The Beekeeper's Apprentice (20th Anniversary Edition): or, On the Segregation of the Queen - Laurie R. King

I WAS FIFTEEN when I first met Sherlock Holmes, fifteen years old with my nose in a book as I walked the Sussex Downs, and nearly stepped on him.


So begins the first of Laurie King's Mary Russell/Sherlock Holmes mysteries. I first read this book fifteen years ago, and enjoyed it enormously. It was during a mystery phase, when I was reading Elizabeth George and P.D. James and Martha Grimes.


I have had many reading phases, and I have had - as hard as this seems to believe now - extended periods of time when I read very little, especially those years when my children were small and my life was one child-centered event after another. 


When I read it the first time, I appreciated it as a mystery, and as a story. But I had not read any of the canon, and my knowledge of history was sketchy at best. Much of what makes this book such a remarkable feat escaped me. I knew I liked it.


Reading it this time, though, the book is the same, but I am completely different. In those intervening years, I've grown a lot as a reader, and my appreciation of Laurie King's craft is much more sophisticated. I've read most of the canon, and I can see the incredibly deft and practiced hand with which she fits this book into the canon, into history, into the interstices in the Holmes, Watson, Mrs. Hudson relationships. Into the world. The historical details are amazing, of Oxford, of Britain in the immediate aftermath of WWI.


"The year begins with Michaelmas term and the autumn closing in, when minds and bodies that have ranged free during the summer are bent again to the life of academe. Days grow short, the sky disappears, the stones and bricks of the city become black in the rain, and the mind turns inward to discipline. In Hilary term winter seems eternal, with the barest hint of lengthening days and the first sprouts of new life, but with the return in May for Trinity term the sap rises strong with the sun, and all one's energies are set to flower in the end-of-the-year examinations.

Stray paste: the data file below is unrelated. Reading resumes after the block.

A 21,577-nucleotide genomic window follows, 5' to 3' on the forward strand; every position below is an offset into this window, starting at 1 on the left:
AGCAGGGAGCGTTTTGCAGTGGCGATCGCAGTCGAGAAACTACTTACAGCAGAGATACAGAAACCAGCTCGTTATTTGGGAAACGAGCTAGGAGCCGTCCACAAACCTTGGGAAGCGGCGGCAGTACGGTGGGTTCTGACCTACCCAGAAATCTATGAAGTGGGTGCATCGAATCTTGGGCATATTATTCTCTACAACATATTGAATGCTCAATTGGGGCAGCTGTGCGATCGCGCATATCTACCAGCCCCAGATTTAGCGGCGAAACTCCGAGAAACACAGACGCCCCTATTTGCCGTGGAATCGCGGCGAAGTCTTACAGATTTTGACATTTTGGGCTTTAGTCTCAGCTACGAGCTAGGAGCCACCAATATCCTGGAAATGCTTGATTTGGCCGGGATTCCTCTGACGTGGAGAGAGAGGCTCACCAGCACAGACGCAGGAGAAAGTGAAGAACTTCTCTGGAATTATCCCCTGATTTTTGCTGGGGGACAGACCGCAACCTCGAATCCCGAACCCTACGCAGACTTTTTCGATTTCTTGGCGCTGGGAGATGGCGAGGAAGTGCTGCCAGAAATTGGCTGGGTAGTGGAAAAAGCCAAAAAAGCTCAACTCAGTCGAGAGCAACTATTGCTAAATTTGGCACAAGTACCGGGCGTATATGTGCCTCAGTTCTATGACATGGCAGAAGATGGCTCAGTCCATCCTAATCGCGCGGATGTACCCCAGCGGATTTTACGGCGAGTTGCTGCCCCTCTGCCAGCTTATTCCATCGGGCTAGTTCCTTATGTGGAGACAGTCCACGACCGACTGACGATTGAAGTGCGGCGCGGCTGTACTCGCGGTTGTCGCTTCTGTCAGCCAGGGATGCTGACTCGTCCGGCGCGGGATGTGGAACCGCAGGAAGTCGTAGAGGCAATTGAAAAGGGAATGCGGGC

Of the terms, my favourite is that of Michaelmas, when the mind is put hack into harness and the wet leaves of autumn lie thick in the streets."


I am there, among the dreaming spires, in the year 1919. There is nothing heavy-handed about the way she builds Mary's world. And, even though this is mystery, in a really compelling way, it is written like the most immersive and fully-realized fantasy.


The mystery itself is fine. Buy it is Mary Russell and Sherlock Holmes and their relationship that is, for me, the most delightful aspect of this book. The way that they interact with each other, and the way that Mary, feminist, bluestocking, brilliant, rich, interacts with her world, these are the reasons that I will return to this book again and again.


"I became, in other words, more like Holmes than the man himself: brilliant, driven to a point of obsession, careless of myself, mindless of others, but without the passion and the deep-down, inbred love for the good in humanity that was the basis of his entire career. He loved the humanity that could not understand or fully accept him; I, in the midst of the same human race, became a thinking machine."


I'm not going to spoil the ending, because no one should ever reveal the solution to a mystery novel in a blog post. That's just terrible form. But whether you like mysteries or not, this is a book worth reading. It's brilliant. Truly.